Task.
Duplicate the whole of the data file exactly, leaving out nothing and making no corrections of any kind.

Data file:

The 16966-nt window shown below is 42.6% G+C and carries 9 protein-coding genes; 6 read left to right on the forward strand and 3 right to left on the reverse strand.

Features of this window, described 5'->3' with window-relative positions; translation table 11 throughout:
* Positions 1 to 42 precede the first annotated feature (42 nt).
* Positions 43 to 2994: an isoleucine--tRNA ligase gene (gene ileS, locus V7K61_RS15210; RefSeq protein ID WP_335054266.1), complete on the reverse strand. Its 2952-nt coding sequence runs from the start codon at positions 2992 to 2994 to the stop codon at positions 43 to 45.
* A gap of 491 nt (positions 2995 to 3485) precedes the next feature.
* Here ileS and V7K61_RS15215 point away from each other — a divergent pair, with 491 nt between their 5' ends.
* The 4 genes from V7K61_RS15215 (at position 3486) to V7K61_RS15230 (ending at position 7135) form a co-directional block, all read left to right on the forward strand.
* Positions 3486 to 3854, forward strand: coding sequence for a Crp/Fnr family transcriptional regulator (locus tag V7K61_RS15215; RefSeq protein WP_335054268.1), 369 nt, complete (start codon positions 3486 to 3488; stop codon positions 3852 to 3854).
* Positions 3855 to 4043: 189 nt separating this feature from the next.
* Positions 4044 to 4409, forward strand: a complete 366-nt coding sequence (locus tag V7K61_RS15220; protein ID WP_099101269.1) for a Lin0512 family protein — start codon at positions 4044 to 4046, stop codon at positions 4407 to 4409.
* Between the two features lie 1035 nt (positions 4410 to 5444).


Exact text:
The 16966-nt window shown below is 42.6% G+C and carries 9 protein-coding genes; 6 read left to right on the forward strand and 3 right to left on the reverse strand.

Features of this window, described 5'->3' with window-relative positions; translation table 11 throughout:
* Positions 1 to 42 precede the first annotated feature (42 nt).
* Positions 43 to 2994: an isoleucine--tRNA ligase gene (gene ileS, locus V7K61_RS15210; RefSeq protein ID WP_335054266.1), complete on the reverse strand. Its 2952-nt coding sequence runs from the start codon at positions 2992 to 2994 to the stop codon at positions 43 to 45.
* A gap of 491 nt (positions 2995 to 3485) precedes the next feature.
* Here ileS and V7K61_RS15215 point away from each other — a divergent pair, with 491 nt between their 5' ends.
* The 4 genes from V7K61_RS15215 (at position 3486) to V7K61_RS15230 (ending at position 7135) form a co-directional block, all read left to right on the forward strand.
* Positions 3486 to 3854, forward strand: coding sequence for a Crp/Fnr family transcriptional regulator (locus tag V7K61_RS15215; RefSeq protein WP_335054268.1), 369 nt, complete (start codon positions 3486 to 3488; stop codon positions 3852 to 3854).
* Positions 3855 to 4043: 189 nt separating this feature from the next.
* Positions 4044 to 4409, forward strand: a complete 366-nt coding sequence (locus tag V7K61_RS15220; protein ID WP_099101269.1) for a Lin0512 family protein — start codon at positions 4044 to 4046, stop codon at positions 4407 to 4409.
* Between the two features lie 1035 nt (positions 4410 to 5444).